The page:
Everyone has a story to tell; each one of us writes poetry – some, without even realising. That stream of consciousness that runs in our veins? It’s poetry waiting to be written. We believe in the power of words, and that power is what urged us set up PoetsIN.

It’s because of those inner streams, that we are bringing you all a regular interview feature, Writer Profiles. An interview with a writer. This week it’s Poet Laureate Clare Currie.

Sit back, grab yourself a cuppa, and feast your eyes on this week’s writer profile.


What is your relationship with words and how has that evolved?

I’ve written as far back as I can remember, although there were big chunks of time where I didn’t do it.  I remember writing poetry on car journeys around the age of six.  I’m a self-confessed introvert who hates small talk, so poetry ticks all the boxes.  I can bypass chat about the weather and get straight to the crux of something. Although I’ve regularly regretted my inability to remember and verbalise something on the spot, I’m equally grateful that I seem to be ok at writing about things I feel strongly about.  So, for me, writing has evolved into a way of communicating in a creative and crafted way.

How long have you been writing, what is your favourite style of writing and why?

As I said – I remember writing from around six years old.  I often write in a rhythmic – spoken word style that needs to be heard aloud, although there are other times when there can be more focus on the piece on the page.  I’m always trying my hardest to dispel clichés and tweeness when I write, and articulate something in a new way, but often feel I could do better.  I don’t think poetry needs to rhyme, in fact I prefer a lot of it not to.  However, it can be used as a tool to manipulate the rhythm of a piece, whether it’s by using near-rhymes, slant-rhymes, assonance or other techniques.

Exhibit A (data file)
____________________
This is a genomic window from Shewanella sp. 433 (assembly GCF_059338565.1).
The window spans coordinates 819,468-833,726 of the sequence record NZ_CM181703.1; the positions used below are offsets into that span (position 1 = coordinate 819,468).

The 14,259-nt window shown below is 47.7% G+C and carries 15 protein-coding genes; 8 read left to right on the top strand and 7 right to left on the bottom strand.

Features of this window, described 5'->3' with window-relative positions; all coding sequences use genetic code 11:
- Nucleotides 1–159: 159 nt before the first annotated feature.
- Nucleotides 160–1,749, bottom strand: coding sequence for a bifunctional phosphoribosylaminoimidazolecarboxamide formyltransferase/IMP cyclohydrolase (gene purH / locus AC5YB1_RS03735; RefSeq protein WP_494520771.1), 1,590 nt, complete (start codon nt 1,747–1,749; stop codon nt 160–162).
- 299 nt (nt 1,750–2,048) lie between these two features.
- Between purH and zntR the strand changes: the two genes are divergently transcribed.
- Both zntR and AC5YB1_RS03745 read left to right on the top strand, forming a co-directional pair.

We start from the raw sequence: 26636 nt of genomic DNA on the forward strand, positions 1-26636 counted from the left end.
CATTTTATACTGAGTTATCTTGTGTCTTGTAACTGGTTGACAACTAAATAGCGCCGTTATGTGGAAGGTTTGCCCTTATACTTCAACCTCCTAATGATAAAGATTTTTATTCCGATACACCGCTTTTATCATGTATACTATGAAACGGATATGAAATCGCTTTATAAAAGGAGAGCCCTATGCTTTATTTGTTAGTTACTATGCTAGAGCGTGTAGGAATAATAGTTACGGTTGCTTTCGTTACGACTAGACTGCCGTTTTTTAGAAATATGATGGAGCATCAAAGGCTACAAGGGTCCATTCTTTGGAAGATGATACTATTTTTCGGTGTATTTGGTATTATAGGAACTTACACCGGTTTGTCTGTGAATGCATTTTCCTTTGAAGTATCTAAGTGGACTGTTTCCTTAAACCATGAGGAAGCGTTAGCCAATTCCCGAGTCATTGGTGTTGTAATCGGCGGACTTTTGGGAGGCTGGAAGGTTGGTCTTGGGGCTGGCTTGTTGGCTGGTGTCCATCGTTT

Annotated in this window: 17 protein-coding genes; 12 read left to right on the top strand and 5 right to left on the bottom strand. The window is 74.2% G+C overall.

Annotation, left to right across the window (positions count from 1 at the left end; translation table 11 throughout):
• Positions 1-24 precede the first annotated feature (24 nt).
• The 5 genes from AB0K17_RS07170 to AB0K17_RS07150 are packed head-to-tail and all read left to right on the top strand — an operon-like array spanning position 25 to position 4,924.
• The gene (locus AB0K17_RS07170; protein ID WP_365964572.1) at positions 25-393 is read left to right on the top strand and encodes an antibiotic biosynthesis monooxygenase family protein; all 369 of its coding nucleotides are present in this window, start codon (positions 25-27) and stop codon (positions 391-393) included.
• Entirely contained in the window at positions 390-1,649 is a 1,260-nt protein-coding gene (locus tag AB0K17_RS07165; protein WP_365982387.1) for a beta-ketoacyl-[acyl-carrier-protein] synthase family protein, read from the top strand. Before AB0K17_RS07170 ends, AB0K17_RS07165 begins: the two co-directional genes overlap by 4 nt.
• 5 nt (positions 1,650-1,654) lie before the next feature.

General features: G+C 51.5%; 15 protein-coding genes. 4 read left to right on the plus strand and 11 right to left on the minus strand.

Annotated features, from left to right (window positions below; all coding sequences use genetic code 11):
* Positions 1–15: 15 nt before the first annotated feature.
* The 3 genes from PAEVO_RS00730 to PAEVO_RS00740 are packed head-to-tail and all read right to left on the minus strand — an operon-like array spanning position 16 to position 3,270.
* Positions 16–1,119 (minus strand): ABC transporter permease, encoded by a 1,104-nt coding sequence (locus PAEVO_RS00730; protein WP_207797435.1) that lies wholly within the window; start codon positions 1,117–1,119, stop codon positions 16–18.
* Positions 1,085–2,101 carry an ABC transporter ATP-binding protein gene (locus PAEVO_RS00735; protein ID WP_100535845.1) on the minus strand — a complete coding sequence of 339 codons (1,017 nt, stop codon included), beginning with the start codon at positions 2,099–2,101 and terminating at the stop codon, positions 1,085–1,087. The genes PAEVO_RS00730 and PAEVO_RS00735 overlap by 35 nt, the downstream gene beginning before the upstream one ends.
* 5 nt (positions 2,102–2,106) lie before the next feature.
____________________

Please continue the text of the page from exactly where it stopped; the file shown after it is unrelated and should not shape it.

Many of us within this group have experienced times where writing has helped us overcome times of pain, describe the first time you realised the true of power of words.

I realised that writing was my default mechanism to cope with tough things after a relationship break down.  I still look back on the time as being prolific in terms of the amount of poetry I churned out.  Another example was when my grandmother passed away.  Using words most loaded with meaning was the only way to do those experiences justice.  This has helped shape my view of writing as a therapeutic tool that can help deal with trauma on all kinds of levels.  It’s the opposite of bottling it all up!

Many writers love to read. What is your favourite book and why?

If I’m going for all-time-favourites, I’ll stick with books that mark a pivotal point for me.  I can’t miss ‘Jane Eyre’ off the list.  At around 13, my grandmother lent me a little red leather-bound copy of it.  I read the story in few sittings and was affected by the dialogue, thoughts and interactions of the small and fiery Jane with Rochester.  As a teenager, I remember being confused about the complexity of the thought-lives of others.  I often didn’t get clues in everyday life.  But Charlotte B. laid it all bare.  The story of the Bronte sisters’ itself is a feminist triumph too.